Supervisory Interests

 

I am interested in supervising students in the following areas: ice(berg)-keel scouring, glacial/periglacial geomorphology and sedimentology, micromorphology and reconstructing cold environments.

 

 

Research interests

My research forms three major strands: (i) iceberg-keel scouring processes; (ii) macro- and microscopic sediment deformation (glacial and periglacial); and (iii) reconstructing glacial processes/environments. In addition, I am currently developing a fourth research strand in offshore Arctic engineering.

 

I have played a key role in the conception, design and delivery of several collaborative research projects and I have been awarded internal and external funding for research to the value of ~£215K. I have been Principal Investigator (PI) on projects investigating: (1) iceberg-keel scouring in Antarctica, Canada, Greenland, The North Sea and Sweden; (2) the (de)glacial history of the Khibiny Mountains in Arctic Russia; and (3) mapping and quantifying sedimentary and geological structures using the Metripol microscopic method. As PI I am currently preparing projects in, for example: (1) protecting Arctic marine pipelines from ice keel scour; and (2) the micromorphology of periglacial ramparted depressions in Norfolk. In addition, I am involved with other projects such as glacial reconstruction in central Ireland. I have also been lead supervisor on a University-funded PhD project examining periglacial ramparted depressions, and I am currently leading a second University-funded PhD project investigating glaciation of the Kola Peninsula in Arctic Russia.

 

As part of these projects I collaborate with some of the world’s most highly esteemed Quaternary, glacial and sedimentology scientists from institutions such as the British Antarctic Survey, the British Geological Survey, Brock University (Canada), Brunel University, C-CORE Research & Development (Canada), the Kola Science Centre (Russia), Manchester Metropolitan University, the National University of Singapore, Queen Mary University of London, the Scott Polar Research Institute (University of Cambridge), and the Universities of Aberdeen, Hertfordshire and Stockholm.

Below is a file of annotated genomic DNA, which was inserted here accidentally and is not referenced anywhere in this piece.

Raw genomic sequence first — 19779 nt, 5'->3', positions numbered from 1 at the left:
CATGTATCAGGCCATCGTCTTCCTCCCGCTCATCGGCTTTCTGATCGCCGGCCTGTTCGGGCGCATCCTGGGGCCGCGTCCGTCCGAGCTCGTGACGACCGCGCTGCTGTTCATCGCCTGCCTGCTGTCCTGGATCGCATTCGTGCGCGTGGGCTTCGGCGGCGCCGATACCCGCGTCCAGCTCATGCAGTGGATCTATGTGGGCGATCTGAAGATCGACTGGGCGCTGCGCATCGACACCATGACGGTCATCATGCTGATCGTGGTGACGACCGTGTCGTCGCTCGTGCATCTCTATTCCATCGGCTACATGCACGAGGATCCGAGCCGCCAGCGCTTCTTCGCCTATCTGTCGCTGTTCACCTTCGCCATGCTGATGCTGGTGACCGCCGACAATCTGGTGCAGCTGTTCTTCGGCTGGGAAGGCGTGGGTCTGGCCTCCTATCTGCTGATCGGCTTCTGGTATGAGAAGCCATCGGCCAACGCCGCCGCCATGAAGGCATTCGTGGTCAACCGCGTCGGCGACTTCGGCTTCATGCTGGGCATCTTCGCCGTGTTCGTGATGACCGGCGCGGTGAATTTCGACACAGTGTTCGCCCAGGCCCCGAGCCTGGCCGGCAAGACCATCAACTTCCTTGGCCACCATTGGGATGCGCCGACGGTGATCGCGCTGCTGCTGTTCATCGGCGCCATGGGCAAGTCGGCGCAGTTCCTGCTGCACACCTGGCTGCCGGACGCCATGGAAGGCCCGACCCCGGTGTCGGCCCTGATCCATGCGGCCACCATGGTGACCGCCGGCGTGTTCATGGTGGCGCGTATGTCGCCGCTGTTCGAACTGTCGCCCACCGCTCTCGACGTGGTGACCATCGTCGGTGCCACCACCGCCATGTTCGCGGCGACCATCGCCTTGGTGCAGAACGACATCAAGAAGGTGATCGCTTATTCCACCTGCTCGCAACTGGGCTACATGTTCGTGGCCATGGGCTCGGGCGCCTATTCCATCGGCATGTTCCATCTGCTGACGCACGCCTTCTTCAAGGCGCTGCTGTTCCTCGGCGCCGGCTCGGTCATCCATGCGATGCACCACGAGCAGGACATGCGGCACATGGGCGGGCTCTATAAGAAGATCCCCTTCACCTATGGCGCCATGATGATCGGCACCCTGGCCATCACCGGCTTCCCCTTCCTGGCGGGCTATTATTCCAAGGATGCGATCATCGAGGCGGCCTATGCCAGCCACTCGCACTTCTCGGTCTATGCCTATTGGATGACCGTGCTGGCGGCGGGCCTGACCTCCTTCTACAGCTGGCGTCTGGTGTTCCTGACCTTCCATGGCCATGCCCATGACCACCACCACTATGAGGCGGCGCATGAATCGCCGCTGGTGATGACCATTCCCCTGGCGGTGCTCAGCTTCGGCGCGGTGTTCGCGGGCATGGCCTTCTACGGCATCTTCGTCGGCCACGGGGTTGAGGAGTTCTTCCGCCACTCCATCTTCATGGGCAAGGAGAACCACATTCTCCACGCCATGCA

I have published papers in several high-impact, international, peer-reviewed journals in which I present, for the first time, a novel conceptual model illustrating the style and intensity of sediment deformation by iceberg-keel scouring in variable grain sizes. In addition, I have presented my multidisciplinary research (and lead- and co-convened sessions) at many national and international conferences, workshops and research seminars such as the Arctic Science Meeting, European Geosciences Union General Assembly, Ice Scour and Arctic Marine Pipelines workshop, International Conference on Permafrost, International Glaciological Society British Branch Meeting, International Micromorphology Symposium and the INQUA (International Union for Quaternary Research) Congress. I continue to develop my international research profile through roles such as journal peer reviewer; Editor for INQUA’s Quaternary Perspectives (2013-16); as an Advisory Board Member of INQUA’s TERPRO (Terrestrial Processes, Deposits and History) Commission (2015-present); and as an Editorial Board Member for the international open access journal Open Quaternary (2018-present).

Education/Academic qualification

The London School of Economics and Political Science

Award Date: 1 Sep 2012

PhD, Queen Mary University of London

Award Date: 1 Nov 2010

Bachelor, University of Reading

Award Date: 1 Jul 2004